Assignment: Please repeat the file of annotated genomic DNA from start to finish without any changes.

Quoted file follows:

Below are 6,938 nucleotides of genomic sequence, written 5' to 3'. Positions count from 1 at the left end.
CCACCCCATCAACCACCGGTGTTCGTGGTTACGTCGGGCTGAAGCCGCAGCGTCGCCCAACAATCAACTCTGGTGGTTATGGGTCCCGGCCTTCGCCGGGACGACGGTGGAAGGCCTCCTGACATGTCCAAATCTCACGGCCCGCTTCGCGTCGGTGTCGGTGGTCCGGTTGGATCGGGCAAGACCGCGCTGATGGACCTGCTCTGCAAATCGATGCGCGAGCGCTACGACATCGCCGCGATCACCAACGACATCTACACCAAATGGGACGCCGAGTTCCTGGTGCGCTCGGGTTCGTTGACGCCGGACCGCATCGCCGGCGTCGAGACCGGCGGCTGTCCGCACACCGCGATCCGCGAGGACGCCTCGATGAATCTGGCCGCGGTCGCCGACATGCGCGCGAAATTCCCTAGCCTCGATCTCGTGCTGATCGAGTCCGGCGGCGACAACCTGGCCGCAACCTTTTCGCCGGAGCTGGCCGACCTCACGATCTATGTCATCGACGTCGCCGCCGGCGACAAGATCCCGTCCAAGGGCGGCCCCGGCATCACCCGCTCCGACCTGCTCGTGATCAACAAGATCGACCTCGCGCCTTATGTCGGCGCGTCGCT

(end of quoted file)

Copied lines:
Below are 6,938 nucleotides of genomic sequence, written 5' to 3'. Positions count from 1 at the left end.
CCACCCCATCAACCACCGGTGTTCGTGGTTACGTCGGGCTGAAGCCGCAGCGTCGCCCAACAATCAACTCTGGTGGTTATGGGTCCCGGCCTTCGCCGGGACGACGGTGGAAGGCCTCCTGACATGTCCAAATCTCACGGCCCGCTTCGCGTCGGTGTCGGTGGTCCGGTTGGATCGGGCAAGACCGCGCTGATGGACCTGCTCTGCAAATCGATGCGCGAGCGCTACGACATCGCCGCGATCACCAACGACATCTACACCAAATGGGACGCCGAGTTCCTGGTGCGCTCGGGTTCGTTGACGCCGGACCGCATCGCCGGCGTCGAGACCGGCGGCTGTCCGCACACCGCGATCCGCGAGGACGCCTCGATGAATCTGGCCGCGGTCGCCGACATGCGCGCGAAATTCCCTAGCCTCGATCTCGTGCTGATCGAGTCCGGCGGCGACAACCTGGCCGCAACCTTTTCGCCGGAGCTGGCCGACCTCACGATCTATGTCATCGACGTCGCCGCCGGCGACAAGATCCCGTCCAAGGGCGGCCCCGGCATCACCCGCTCCGACCTGCTCGTGATCAACAAGATCGACCTCGCGCCTTATGTCGGCGCGTCGCT